George W. Rives to Abraham Lincoln, 22 May 18581
Hon A. LincolnSpringfieldIll.Sir
your of recent date received.2 We have finally Settled down of T. A. Marshallhe is the man— & Jas Steele is our man for Rept[Representative]— & we can & will elect both– We are right in for the fight– I am more anxious to lick the doughfaced Democracy this time than I ever was at any time in my life–3
You may rest assured we in Edgar will do our whole duty– Our Convention to elect Delegates to your city on 16. June comes off this day week— (29.)— we shall have a full Delegation if possible–4
when we see other on that day we can there arrange any and all things that that may be necessary.– I am actively— engaged for Walkers benefit, at this time I dout him– But we know Constable & his anticedents & that is enough– we will give Walker a good vote in Edgar— perhaps a majority– Charly— is no favorite in this County. he is too lazy is the great objection, & too nice— for the natives5
Your FriendG W Rives
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P.S– as to Newman6 he is not known in this County— & could not run like Marshall We can elect Marshall by 300. and no mistake Stick a pin there– Linder Declared himself a candidate for senator yesterday in a pub.[public] Speech at Charleston.
Several of our boys were there & heard it if he continues to run it though— (& I hope he may) Marshall will lead him 1000–7 We have got them–
G W Rives8

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[Envelope]
PARIS Ill.[Illinois]
MAY 23
Hon. A. LincolnSpringfieldIllinois
[ docketing ]
Rives. Ansd[Answered]9
1George W. Rives wrote and signed this letter, including the address on the envelope.
2Abraham Lincoln’s letter to Rives has not been found.
3Doughface was a pejorative label for northerners sympathetic to the South and the institution of slavery prior to the American Civil War.
Rives references the elections for the Illinois House of Representatives and the Illinois Senate. At the time, Paris and the rest of Edgar County was part of Illinois’ Eighteenth State Senate District and Twenty-Fourth State House District. Lincoln was vying to become the Republican candidate from Illinois for the U.S. Senate. At this time the Illinois General Assembly elected the state’s representatives in the U.S. Senate, thus the outcome of races for the Illinois House and Illinois Senate were of importance to Lincoln’s campaign. Rives had also written to Lincoln about the elections in these districts on May 14, 1858.
John Russell Bartlett, Dictionary of Americanisms: A Glossary of Words and Phrases Usually Regarded as Peculiar to the United States (Boston: Little, Brown, 1860), 128; Michael Burlingame, Abraham Lincoln: A Life (Baltimore: The Johns Hopkins University Press, 2008),1:446-57; John Clayton, comp., The Illinois Fact Book and Historical Almanac, 1673-1968 (Carbondale: Southern Illinois University Press, 1970), 219; The History of Edgar County, Illinois (Chicago: Wm. Le Baron, Jr., 1879), 237-38; Allen C. Guelzo, “Houses Divided: Lincoln, Douglas, and the Political Landscape of 1858,” The Journal of American History 94 (September 2007), 394.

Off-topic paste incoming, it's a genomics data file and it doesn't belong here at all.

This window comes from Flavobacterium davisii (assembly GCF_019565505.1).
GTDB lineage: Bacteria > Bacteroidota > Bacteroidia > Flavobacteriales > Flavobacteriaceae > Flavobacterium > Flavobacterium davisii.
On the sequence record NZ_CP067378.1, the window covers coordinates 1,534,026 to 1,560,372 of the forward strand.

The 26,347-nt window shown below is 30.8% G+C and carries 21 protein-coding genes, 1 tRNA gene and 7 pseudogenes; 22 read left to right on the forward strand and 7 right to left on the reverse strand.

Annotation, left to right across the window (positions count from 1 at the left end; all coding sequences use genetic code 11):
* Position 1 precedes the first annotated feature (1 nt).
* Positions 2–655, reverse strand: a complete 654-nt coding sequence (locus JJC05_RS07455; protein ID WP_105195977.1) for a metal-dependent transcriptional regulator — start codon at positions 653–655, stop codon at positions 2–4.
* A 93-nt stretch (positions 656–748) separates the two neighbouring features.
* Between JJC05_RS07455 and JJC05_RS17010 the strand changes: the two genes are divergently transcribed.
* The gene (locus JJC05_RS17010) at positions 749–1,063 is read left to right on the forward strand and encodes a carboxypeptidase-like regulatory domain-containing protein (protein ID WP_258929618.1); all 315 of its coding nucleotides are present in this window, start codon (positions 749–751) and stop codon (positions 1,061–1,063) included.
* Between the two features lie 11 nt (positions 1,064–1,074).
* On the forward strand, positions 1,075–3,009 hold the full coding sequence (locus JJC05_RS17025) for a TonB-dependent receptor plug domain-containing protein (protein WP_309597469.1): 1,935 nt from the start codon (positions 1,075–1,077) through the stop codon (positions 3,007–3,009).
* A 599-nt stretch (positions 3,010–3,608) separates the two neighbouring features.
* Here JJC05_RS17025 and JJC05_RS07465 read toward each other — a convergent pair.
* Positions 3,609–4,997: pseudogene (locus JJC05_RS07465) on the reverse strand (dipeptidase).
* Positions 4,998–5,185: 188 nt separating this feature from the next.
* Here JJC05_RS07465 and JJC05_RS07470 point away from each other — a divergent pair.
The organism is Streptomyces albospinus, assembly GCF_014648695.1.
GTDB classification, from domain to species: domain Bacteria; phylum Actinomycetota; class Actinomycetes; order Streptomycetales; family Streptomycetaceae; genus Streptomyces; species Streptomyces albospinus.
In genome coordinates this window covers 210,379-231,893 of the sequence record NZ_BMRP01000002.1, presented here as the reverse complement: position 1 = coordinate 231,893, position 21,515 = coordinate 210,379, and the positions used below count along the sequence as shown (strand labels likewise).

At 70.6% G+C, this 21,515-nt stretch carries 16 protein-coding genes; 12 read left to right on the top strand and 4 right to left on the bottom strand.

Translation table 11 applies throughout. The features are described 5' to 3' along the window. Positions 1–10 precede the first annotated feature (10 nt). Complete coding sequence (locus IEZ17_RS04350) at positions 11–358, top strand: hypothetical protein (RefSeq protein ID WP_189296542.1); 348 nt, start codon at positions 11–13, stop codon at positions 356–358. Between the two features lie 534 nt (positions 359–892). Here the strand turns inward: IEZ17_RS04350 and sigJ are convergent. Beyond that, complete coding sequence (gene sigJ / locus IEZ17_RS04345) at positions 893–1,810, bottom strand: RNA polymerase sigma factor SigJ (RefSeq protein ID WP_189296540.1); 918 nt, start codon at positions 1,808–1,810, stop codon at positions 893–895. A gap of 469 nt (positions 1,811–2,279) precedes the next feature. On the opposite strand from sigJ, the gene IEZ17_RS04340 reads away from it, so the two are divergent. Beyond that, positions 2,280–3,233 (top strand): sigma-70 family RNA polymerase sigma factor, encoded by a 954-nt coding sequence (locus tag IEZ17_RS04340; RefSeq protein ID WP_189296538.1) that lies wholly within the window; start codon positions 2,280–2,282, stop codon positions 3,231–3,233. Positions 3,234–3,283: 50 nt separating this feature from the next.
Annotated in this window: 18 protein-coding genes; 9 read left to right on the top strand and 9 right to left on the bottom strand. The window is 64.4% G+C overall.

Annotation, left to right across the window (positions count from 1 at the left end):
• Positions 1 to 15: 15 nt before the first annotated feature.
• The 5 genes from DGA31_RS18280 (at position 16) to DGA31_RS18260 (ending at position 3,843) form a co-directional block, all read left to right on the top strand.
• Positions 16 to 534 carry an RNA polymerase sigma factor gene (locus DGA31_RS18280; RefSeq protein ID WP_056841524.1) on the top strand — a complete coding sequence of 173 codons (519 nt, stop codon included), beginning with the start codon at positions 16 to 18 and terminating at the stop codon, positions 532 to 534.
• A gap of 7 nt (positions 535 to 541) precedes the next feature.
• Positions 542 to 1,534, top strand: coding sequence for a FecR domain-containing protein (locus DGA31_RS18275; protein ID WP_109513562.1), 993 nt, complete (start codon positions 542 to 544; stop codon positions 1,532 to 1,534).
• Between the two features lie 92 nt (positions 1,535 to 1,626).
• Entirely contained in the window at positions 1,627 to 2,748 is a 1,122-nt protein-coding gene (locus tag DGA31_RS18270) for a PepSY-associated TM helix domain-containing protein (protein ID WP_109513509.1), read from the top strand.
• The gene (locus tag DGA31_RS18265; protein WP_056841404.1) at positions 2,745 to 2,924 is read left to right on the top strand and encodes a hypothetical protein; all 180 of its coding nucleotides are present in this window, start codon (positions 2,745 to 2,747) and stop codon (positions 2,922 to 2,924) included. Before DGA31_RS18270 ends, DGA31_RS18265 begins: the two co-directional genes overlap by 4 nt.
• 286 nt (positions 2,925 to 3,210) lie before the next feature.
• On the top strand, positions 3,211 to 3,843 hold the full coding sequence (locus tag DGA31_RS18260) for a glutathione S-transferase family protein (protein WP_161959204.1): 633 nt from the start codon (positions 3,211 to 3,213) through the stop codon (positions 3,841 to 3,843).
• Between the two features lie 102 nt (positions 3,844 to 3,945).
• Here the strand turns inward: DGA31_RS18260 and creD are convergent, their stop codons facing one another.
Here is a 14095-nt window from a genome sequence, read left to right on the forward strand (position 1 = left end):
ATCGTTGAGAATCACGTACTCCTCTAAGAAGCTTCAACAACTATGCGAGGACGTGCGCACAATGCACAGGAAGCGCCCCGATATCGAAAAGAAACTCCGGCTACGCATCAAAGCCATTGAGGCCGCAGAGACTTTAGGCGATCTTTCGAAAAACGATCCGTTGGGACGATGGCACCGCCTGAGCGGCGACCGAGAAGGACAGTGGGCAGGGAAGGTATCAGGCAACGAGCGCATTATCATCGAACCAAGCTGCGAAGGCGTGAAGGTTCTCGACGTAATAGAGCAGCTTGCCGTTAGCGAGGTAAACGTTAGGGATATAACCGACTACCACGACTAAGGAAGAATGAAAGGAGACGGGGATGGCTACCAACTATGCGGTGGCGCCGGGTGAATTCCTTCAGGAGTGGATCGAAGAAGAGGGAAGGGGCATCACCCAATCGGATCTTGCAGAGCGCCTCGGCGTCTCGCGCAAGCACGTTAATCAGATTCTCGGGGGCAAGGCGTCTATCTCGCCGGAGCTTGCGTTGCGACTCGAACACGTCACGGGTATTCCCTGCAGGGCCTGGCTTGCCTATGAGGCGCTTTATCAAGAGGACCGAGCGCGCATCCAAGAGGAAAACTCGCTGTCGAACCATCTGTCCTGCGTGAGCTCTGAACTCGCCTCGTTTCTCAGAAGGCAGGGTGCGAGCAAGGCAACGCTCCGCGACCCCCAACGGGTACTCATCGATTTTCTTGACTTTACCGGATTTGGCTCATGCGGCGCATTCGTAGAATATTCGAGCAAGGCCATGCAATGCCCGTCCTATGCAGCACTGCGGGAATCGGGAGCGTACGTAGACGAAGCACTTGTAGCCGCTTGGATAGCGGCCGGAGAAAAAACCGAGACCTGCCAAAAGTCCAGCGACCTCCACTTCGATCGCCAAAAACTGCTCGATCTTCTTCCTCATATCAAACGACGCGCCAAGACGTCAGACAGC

4Edgar County elected seven delegates to the 1858 Republican State Convention.
Daily Illinois State Journal (Springfield), 22 May 1858, 1:3.
5William Walker agreed to become the Republican candidate for the Illinois House representing the Thirty-Fifth District, which included Mason and Logan counties. Democratic candidate George H. Campbell defeated Walker for the seat.
Daily Illinois State Journal (Springfield), 13 September 1858, 3:1; 3 November 1858, 2:2; Illinois House Journal. 1859. 21st G. A., 5.
6Rives may be referring to B. Newman, a delegate to the 1858 Illinois State Republican Convention from Coles County.
Daily Illinois State Journal (Springfield), 17 June 1858, 2:3.
7Thomas A. Marshall became the Republican Party’s candidate for the Eighteenth State Senate District. James H. Steele did not receive the Republican nomination for the Illinois House in the Twenty-Fourth District. Robert Moseley received the nomination. Edgar County voters sent Moseley to the Illinois House and Marshall, to the Illinois Senate, but Democrats retained a majority in both chambers, allowing Stephen A. Douglas to defeat Lincoln and retain his seat in the U.S. Senate.
Alton Daily Courier (IL), 3 November 1858, 2:5; Daily Illinois State Journal (Springfield), 29 September 1858, 2:4; John Clayton, comp., The Illinois Fact Book and Historical Almanac, 1673-1968, 222; Illinois House Journal. 1859. 21st G. A., 4-5; Allen C. Guelzo, “Houses Divided: Lincoln, Douglas, and the Political Landscape of 1858,” 416-17; Michael Burlingame, Abraham Lincoln: A Life, 1:556-57
8Rives wrote Lincoln four additional letters related to the election campaign of 1858.
George W. Rives to Abraham Lincoln; George W. Rives to Abraham Lincoln; George W. Rives and Others to Abraham Lincoln; George W. Rives to Abraham Lincoln.
9Lincoln wrote this docketing.

Autograph Letter Signed, 3 page(s), Abraham Lincoln Papers, Library of Congress (Washington, DC).